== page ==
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Jewellery Art Touches Soul Worship

Thai jewellery art from prehistoric period until Rattanakosin era has been created for human. But it is not created to only present finest craftsmanship or for decoration. According to archeological and anthropological evidence, it can be assumed that jewellery is one of the very first ways men use to represent their sense of beauty and to build their relationship with community and surroundings. The most important thing is the purpose of the jewellery which is to worship sacred souls of nature and self by using “body” to drive “internal context.” This article aims to present ideas supported by principles and to discuss processes important to knowledge of jewellery art. This is for ascendants to be able to bring back fading importance of jewelry art to its glory once again
History of jewellery has started 50,000-1,700 years ago. Necklaces and bracelets made of shells and bones are discovered in graves of both men and women. As for the reason why jewellery is often buried with the dead, cultural anthropologists point that people in those days believed that death might be a form of life continuity, similar to Brahman (a religion founded before Buddhism) who believe that souls of the dead will be reborn. Jewellery should then follow those who passed away to serve them in the next life.Men do not only try to understand their environment by reshaping it, they also study characteristics of individuals and communities. This can be seen from spaces systematically arranged for culture until men can defeat the chaos of the nature. In a study on an evolution of civilisation, this idea appears in the form of belief. Men blend themselves with the traditions they practise, planted in each man until “customs” are formed. Jewellery or mysterious objects thus become a symbol of this combined worship. This is because it is closest to men’s bodies and best expresses human behaviours.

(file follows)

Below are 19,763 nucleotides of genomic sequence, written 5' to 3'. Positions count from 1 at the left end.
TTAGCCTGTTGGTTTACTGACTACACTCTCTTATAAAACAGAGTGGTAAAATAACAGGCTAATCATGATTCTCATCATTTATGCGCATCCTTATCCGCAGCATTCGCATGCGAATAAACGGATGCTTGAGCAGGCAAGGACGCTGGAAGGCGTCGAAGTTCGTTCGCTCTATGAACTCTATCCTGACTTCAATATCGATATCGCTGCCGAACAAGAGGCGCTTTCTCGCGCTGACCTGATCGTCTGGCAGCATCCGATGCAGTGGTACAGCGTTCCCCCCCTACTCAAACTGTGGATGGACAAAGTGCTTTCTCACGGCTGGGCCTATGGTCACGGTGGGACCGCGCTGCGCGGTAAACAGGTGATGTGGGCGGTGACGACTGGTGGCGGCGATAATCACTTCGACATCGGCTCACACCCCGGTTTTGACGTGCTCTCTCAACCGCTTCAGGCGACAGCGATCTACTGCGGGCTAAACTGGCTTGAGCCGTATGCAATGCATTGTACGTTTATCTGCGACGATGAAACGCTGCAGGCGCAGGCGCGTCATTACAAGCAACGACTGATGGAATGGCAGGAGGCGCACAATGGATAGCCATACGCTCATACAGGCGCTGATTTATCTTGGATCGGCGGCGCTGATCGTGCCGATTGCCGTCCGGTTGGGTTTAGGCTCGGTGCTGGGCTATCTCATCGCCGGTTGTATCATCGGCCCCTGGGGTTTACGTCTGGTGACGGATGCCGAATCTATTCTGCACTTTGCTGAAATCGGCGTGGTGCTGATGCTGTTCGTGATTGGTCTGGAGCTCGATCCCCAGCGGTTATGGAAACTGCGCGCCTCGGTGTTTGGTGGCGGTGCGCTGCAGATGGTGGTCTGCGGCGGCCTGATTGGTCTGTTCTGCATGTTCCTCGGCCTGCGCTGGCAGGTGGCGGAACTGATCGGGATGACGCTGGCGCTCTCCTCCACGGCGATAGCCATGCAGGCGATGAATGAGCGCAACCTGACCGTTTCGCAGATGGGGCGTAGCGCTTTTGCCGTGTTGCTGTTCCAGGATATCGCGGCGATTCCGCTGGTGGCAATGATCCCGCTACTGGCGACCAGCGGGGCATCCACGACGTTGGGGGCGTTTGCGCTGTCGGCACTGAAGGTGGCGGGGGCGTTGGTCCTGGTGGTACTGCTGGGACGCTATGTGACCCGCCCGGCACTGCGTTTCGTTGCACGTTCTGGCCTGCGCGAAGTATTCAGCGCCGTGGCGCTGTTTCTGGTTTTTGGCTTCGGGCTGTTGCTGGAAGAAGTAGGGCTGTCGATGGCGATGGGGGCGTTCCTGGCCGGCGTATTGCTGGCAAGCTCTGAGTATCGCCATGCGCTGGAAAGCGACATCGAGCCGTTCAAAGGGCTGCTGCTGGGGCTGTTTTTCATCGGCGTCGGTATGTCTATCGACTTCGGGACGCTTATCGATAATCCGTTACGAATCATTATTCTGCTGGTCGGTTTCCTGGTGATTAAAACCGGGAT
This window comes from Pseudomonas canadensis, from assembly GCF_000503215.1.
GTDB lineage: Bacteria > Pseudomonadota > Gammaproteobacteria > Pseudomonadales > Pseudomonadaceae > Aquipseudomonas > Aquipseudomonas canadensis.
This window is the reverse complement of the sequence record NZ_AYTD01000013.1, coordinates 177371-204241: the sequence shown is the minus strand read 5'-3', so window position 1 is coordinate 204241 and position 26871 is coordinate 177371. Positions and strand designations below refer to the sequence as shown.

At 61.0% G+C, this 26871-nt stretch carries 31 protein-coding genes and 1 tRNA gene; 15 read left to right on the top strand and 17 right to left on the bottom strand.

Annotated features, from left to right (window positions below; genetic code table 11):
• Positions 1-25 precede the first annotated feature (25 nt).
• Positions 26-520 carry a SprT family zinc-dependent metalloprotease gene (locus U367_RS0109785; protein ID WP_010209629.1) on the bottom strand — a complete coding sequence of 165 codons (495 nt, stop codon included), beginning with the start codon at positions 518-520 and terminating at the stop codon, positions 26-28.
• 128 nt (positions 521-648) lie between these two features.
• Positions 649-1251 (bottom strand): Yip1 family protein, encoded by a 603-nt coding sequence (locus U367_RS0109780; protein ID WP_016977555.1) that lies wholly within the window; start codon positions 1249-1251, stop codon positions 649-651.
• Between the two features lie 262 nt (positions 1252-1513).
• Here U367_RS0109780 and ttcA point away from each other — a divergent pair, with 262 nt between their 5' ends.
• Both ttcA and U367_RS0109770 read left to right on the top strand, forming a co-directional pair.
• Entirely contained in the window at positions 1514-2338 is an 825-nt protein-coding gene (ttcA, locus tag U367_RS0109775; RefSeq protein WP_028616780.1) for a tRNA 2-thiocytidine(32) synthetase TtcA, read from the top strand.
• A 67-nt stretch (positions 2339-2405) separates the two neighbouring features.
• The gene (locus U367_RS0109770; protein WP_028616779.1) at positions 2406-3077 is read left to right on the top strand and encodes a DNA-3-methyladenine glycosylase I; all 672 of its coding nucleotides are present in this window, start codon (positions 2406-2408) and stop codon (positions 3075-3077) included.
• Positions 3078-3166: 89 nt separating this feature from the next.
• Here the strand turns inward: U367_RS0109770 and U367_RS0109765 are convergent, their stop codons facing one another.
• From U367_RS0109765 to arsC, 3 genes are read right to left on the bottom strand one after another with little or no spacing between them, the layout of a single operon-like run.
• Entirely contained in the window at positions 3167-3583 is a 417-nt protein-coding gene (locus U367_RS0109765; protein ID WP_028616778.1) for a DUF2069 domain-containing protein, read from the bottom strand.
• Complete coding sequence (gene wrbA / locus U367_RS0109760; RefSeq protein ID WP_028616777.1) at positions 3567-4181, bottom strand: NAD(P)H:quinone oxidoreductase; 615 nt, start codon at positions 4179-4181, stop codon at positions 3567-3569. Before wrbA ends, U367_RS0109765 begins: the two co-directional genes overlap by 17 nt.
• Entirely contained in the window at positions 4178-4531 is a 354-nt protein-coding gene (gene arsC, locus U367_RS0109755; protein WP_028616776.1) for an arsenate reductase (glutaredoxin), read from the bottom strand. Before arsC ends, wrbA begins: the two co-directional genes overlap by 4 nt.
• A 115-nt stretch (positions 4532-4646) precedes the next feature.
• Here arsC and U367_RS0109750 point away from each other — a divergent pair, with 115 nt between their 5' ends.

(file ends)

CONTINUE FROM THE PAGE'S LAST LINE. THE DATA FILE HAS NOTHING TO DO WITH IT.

Get In Touch

Associate Professor 
Dr. Supavee Sirin-k-raporn 
Full Time Lecturer
Silpakorn University, Bangkok Thailand, 
Jewellery Artist and Designer

Tel. 662 623 6115
Ext.1287, 1253
Mobile: 6689 742 5213


The Faculty of Decorative Arts, Department of Jewellery Design,
Silpakorn University, Bangkok Thailand
31 Naphralan Road
Thailand 10200